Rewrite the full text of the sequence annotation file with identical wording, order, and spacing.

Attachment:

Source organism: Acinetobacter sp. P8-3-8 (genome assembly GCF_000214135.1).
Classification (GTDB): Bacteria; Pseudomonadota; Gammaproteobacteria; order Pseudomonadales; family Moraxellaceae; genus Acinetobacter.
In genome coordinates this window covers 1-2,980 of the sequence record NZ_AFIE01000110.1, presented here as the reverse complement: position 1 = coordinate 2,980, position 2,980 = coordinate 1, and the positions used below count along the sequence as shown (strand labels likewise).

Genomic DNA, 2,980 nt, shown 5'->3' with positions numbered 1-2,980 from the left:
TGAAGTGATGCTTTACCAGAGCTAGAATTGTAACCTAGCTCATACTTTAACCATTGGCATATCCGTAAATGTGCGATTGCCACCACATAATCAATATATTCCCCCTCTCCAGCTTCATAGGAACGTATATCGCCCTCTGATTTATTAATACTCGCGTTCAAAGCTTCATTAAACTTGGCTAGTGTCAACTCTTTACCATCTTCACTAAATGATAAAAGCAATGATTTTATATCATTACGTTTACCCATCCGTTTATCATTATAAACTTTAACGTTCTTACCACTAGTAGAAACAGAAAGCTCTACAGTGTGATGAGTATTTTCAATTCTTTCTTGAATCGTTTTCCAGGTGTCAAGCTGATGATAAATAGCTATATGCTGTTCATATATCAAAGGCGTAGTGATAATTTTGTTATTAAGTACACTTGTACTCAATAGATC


Source organism: Acinetobacter sp. P8-3-8 (genome assembly GCF_000214135.1).
Classification (GTDB): Bacteria; Pseudomonadota; Gammaproteobacteria; order Pseudomonadales; family Moraxellaceae; genus Acinetobacter.
In genome coordinates this window covers 1-2,980 of the sequence record NZ_AFIE01000110.1, presented here as the reverse complement: position 1 = coordinate 2,980, position 2,980 = coordinate 1, and the positions used below count along the sequence as shown (strand labels likewise).

Genomic DNA, 2,980 nt, shown 5'->3' with positions numbered 1-2,980 from the left:
TGAAGTGATGCTTTACCAGAGCTAGAATTGTAACCTAGCTCATACTTTAACCATTGGCATATCCGTAAATGTGCGATTGCCACCACATAATCAATATATTCCCCCTCTCCAGCTTCATAGGAACGTATATCGCCCTCTGATTTATTAATACTCGCGTTCAAAGCTTCATTAAACTTGGCTAGTGTCAACTCTTTACCATCTTCACTAAATGATAAAAGCAATGATTTTATATCATTACGTTTACCCATCCGTTTATCATTATAAACTTTAACGTTCTTACCACTAGTAGAAACAGAAAGCTCTACAGTGTGATGAGTATTTTCAATTCTTTCTTGAATCGTTTTCCAGGTGTCAAGCTGATGATAAATAGCTATATGCTGTTCATATATCAAAGGCGTAGTGATAATTTTGTTATTAAGTACACTTGTACTCAATAGATC